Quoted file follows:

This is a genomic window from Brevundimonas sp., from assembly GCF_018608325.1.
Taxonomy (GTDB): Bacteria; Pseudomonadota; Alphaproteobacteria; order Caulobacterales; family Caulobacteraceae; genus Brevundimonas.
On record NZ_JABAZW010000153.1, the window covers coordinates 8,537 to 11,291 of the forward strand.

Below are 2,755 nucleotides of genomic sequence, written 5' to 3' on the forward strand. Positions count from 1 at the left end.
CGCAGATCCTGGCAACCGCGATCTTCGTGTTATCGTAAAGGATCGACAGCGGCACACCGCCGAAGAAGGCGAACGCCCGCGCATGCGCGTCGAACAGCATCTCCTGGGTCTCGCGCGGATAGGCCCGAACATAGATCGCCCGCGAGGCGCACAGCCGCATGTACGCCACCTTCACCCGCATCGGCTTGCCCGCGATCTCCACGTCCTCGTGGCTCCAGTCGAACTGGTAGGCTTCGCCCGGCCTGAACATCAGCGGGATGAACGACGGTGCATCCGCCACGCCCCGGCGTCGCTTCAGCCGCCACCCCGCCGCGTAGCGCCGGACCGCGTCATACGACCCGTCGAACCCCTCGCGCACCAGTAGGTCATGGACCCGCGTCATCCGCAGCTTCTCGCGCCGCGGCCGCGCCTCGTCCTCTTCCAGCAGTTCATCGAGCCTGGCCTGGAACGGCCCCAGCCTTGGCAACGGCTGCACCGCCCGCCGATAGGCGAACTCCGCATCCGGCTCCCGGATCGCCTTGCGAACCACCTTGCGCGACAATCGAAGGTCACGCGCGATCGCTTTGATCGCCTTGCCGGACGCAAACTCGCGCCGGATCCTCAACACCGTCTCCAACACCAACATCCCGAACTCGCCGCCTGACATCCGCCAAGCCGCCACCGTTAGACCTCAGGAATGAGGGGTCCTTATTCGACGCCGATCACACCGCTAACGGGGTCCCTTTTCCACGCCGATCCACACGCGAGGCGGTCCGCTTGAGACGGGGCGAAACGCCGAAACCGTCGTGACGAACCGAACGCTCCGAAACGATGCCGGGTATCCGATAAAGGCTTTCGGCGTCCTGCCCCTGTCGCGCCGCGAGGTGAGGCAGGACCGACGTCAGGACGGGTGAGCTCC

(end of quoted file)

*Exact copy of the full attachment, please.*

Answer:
This is a genomic window from Brevundimonas sp., from assembly GCF_018608325.1.
Taxonomy (GTDB): Bacteria; Pseudomonadota; Alphaproteobacteria; order Caulobacterales; family Caulobacteraceae; genus Brevundimonas.
On record NZ_JABAZW010000153.1, the window covers coordinates 8,537 to 11,291 of the forward strand.

Below are 2,755 nucleotides of genomic sequence, written 5' to 3' on the forward strand. Positions count from 1 at the left end.
CGCAGATCCTGGCAACCGCGATCTTCGTGTTATCGTAAAGGATCGACAGCGGCACACCGCCGAAGAAGGCGAACGCCCGCGCATGCGCGTCGAACAGCATCTCCTGGGTCTCGCGCGGATAGGCCCGAACATAGATCGCCCGCGAGGCGCACAGCCGCATGTACGCCACCTTCACCCGCATCGGCTTGCCCGCGATCTCCACGTCCTCGTGGCTCCAGTCGAACTGGTAGGCTTCGCCCGGCCTGAACATCAGCGGGATGAACGACGGTGCATCCGCCACGCCCCGGCGTCGCTTCAGCCGCCACCCCGCCGCGTAGCGCCGGACCGCGTCATACGACCCGTCGAACCCCTCGCGCACCAGTAGGTCATGGACCCGCGTCATCCGCAGCTTCTCGCGCCGCGGCCGCGCCTCGTCCTCTTCCAGCAGTTCATCGAGCCTGGCCTGGAACGGCCCCAGCCTTGGCAACGGCTGCACCGCCCGCCGATAGGCGAACTCCGCATCCGGCTCCCGGATCGCCTTGCGAACCACCTTGCGCGACAATCGAAGGTCACGCGCGATCGCTTTGATCGCCTTGCCGGACGCAAACTCGCGCCGGATCCTCAACACCGTCTCCAACACCAACATCCCGAACTCGCCGCCTGACATCCGCCAAGCCGCCACCGTTAGACCTCAGGAATGAGGGGTCCTTATTCGACGCCGATCACACCGCTAACGGGGTCCCTTTTCCACGCCGATCCACACGCGAGGCGGTCCGCTTGAGACGGGGCGAAACGCCGAAACCGTCGTGACGAACCGAACGCTCCGAAACGATGCCGGGTATCCGATAAAGGCTTTCGGCGTCCTGCCCCTGTCGCGCCGCGAGGTGAGGCAGGACCGACGTCAGGACGGGTGAGCTCC